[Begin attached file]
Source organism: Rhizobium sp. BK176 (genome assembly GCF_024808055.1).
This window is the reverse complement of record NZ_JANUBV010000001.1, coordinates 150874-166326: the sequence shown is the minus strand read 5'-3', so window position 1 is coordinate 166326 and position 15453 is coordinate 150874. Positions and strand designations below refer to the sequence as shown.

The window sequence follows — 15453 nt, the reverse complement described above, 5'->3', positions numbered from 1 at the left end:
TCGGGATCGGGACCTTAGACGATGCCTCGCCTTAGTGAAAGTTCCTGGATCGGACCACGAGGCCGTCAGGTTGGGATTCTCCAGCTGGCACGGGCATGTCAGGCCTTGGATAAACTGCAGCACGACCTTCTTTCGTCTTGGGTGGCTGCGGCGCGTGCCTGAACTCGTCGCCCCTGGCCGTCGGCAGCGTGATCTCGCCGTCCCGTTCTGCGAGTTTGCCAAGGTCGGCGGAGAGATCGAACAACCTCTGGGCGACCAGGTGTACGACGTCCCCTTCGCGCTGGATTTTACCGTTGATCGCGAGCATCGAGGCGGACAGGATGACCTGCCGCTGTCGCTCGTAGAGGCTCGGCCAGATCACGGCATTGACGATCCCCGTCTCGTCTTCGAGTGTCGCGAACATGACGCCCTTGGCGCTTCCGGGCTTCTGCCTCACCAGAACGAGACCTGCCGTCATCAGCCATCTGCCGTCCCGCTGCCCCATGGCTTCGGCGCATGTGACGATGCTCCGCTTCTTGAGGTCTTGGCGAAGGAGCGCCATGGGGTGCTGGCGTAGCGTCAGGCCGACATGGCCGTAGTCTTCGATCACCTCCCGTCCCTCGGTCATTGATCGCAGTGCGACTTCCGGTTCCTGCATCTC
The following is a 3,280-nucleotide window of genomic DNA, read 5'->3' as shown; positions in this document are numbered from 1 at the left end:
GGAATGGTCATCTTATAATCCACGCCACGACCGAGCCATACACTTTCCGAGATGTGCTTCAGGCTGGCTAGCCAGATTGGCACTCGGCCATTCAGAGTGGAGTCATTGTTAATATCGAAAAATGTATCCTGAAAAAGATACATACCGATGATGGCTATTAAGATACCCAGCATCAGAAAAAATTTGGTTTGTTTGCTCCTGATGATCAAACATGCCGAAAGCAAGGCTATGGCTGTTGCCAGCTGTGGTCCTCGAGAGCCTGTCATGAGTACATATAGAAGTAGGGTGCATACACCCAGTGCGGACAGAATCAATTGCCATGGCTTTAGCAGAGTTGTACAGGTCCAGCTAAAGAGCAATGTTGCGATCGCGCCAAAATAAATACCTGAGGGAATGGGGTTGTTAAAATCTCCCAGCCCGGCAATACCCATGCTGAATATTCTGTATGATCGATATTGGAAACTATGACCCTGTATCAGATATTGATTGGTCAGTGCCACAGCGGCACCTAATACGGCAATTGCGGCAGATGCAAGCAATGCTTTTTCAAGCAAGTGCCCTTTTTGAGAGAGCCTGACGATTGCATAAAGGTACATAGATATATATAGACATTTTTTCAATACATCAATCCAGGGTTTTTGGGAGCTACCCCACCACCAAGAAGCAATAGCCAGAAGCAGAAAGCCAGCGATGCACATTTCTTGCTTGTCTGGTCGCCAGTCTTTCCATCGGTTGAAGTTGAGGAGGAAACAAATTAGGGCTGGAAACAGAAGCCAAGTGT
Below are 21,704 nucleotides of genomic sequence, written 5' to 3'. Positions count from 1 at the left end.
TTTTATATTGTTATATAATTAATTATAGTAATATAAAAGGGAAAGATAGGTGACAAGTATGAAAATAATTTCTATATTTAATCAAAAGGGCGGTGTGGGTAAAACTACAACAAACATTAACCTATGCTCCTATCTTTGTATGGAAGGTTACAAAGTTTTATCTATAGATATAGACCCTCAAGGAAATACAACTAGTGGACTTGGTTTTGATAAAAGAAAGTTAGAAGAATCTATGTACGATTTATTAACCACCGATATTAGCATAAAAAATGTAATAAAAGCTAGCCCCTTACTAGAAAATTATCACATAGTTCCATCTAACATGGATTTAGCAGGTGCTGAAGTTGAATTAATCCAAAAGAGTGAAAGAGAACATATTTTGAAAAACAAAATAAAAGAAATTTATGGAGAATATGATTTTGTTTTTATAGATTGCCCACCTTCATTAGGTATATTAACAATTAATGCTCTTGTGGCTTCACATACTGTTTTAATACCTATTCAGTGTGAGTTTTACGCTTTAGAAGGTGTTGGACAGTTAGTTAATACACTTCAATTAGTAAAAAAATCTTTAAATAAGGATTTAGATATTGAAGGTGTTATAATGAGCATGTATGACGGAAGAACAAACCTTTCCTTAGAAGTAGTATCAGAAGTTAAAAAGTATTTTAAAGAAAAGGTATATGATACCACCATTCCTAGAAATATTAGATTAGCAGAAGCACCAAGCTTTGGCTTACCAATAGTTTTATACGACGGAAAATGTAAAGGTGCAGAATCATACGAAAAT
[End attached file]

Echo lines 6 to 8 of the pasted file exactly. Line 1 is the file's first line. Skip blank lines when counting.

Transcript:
GGAATGGTCATCTTATAATCCACGCCACGACCGAGCCATACACTTTCCGAGATGTGCTTCAGGCTGGCTAGCCAGATTGGCACTCGGCCATTCAGAGTGGAGTCATTGTTAATATCGAAAAATGTATCCTGAAAAAGATACATACCGATGATGGCTATTAAGATACCCAGCATCAGAAAAAATTTGGTTTGTTTGCTCCTGATGATCAAACATGCCGAAAGCAAGGCTATGGCTGTTGCCAGCTGTGGTCCTCGAGAGCCTGTCATGAGTACATATAGAAGTAGGGTGCATACACCCAGTGCGGACAGAATCAATTGCCATGGCTTTAGCAGAGTTGTACAGGTCCAGCTAAAGAGCAATGTTGCGATCGCGCCAAAATAAATACCTGAGGGAATGGGGTTGTTAAAATCTCCCAGCCCGGCAATACCCATGCTGAATATTCTGTATGATCGATATTGGAAACTATGACCCTGTATCAGATATTGATTGGTCAGTGCCACAGCGGCACCTAATACGGCAATTGCGGCAGATGCAAGCAATGCTTTTTCAAGCAAGTGCCCTTTTTGAGAGAGCCTGACGATTGCATAAAGGTACATAGATATATATAGACATTTTTTCAATACATCAATCCAGGGTTTTTGGGAGCTACCCCACCACCAAGAAGCAATAGCCAGAAGCAGAAAGCCAGCGATGCACATTTCTTGCTTGTCTGGTCGCCAGTCTTTCCATCGGTTGAAGTTGAGGAGGAAACAAATTAGGGCTGGAAACAGAAGCCAAGTGT
Below are 21,704 nucleotides of genomic sequence, written 5' to 3'. Positions count from 1 at the left end.
TTTTATATTGTTATATAATTAATTATAGTAATATAAAAGGGAAAGATAGGTGACAAGTATGAAAATAATTTCTATATTTAATCAAAAGGGCGGTGTGGGTAAAACTACAACAAACATTAACCTATGCTCCTATCTTTGTATGGAAGGTTACAAAGTTTTATCTATAGATATAGACCCTCAAGGAAATACAACTAGTGGACTTGGTTTTGATAAAAGAAAGTTAGAAGAATCTATGTACGATTTATTAACCACCGATATTAGCATAAAAAATGTAATAAAAGCTAGCCCCTTACTAGAAAATTATCACATAGTTCCATCTAACATGGATTTAGCAGGTGCTGAAGTTGAATTAATCCAAAAGAGTGAAAGAGAACATATTTTGAAAAACAAAATAAAAGAAATTTATGGAGAATATGATTTTGTTTTTATAGATTGCCCACCTTCATTAGGTATATTAACAATTAATGCTCTTGTGGCTTCACATACTGTTTTAATACCTATTCAGTGTGAGTTTTACGCTTTAGAAGGTGTTGGACAGTTAGTTAATACACTTCAATTAGTAAAAAAATCTTTAAATAAGGATTTAGATATTGAAGGTGTTATAATGAGCATGTATGACGGAAGAACAAACCTTTCCTTAGAAGTAGTATCAGAAGTTAAAAAGTATTTTAAAGAAAAGGTATATGATACCACCATTCCTAGAAATATTAGATTAGCAGAAGCACCAAGCTTTGGCTTACCAATAGTTTTATACGACGGAAAATGTAAAGGTGCAGAATCATACGAAAAT